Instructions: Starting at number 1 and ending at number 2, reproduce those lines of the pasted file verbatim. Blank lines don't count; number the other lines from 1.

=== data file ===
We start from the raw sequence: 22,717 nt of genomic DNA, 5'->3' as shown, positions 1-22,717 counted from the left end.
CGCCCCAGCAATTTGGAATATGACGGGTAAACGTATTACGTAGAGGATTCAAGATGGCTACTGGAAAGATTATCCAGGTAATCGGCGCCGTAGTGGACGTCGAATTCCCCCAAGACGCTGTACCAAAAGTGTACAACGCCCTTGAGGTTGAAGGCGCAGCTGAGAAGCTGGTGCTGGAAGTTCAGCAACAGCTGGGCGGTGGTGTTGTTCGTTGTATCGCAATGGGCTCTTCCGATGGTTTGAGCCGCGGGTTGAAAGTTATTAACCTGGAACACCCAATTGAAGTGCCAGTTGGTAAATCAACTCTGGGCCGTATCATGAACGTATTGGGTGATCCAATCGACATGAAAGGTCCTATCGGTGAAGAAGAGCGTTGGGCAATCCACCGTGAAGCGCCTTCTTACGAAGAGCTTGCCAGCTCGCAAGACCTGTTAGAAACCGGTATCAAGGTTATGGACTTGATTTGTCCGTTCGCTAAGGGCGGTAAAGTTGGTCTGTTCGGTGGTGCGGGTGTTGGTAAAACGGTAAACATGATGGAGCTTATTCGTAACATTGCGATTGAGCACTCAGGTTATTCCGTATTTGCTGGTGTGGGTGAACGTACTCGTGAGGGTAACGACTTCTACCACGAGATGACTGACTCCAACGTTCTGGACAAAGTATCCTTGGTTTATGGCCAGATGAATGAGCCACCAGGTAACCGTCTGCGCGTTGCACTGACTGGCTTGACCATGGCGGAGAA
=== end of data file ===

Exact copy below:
We start from the raw sequence: 22,717 nt of genomic DNA, 5'->3' as shown, positions 1-22,717 counted from the left end.
CGCCCCAGCAATTTGGAATATGACGGGTAAACGTATTACGTAGAGGATTCAAGATGGCTACTGGAAAGATTATCCAGGTAATCGGCGCCGTAGTGGACGTCGAATTCCCCCAAGACGCTGTACCAAAAGTGTACAACGCCCTTGAGGTTGAAGGCGCAGCTGAGAAGCTGGTGCTGGAAGTTCAGCAACAGCTGGGCGGTGGTGTTGTTCGTTGTATCGCAATGGGCTCTTCCGATGGTTTGAGCCGCGGGTTGAAAGTTATTAACCTGGAACACCCAATTGAAGTGCCAGTTGGTAAATCAACTCTGGGCCGTATCATGAACGTATTGGGTGATCCAATCGACATGAAAGGTCCTATCGGTGAAGAAGAGCGTTGGGCAATCCACCGTGAAGCGCCTTCTTACGAAGAGCTTGCCAGCTCGCAAGACCTGTTAGAAACCGGTATCAAGGTTATGGACTTGATTTGTCCGTTCGCTAAGGGCGGTAAAGTTGGTCTGTTCGGTGGTGCGGGTGTTGGTAAAACGGTAAACATGATGGAGCTTATTCGTAACATTGCGATTGAGCACTCAGGTTATTCCGTATTTGCTGGTGTGGGTGAACGTACTCGTGAGGGTAACGACTTCTACCACGAGATGACTGACTCCAACGTTCTGGACAAAGTATCCTTGGTTTATGGCCAGATGAATGAGCCACCAGGTAACCGTCTGCGCGTTGCACTGACTGGCTTGACCATGGCGGAGAA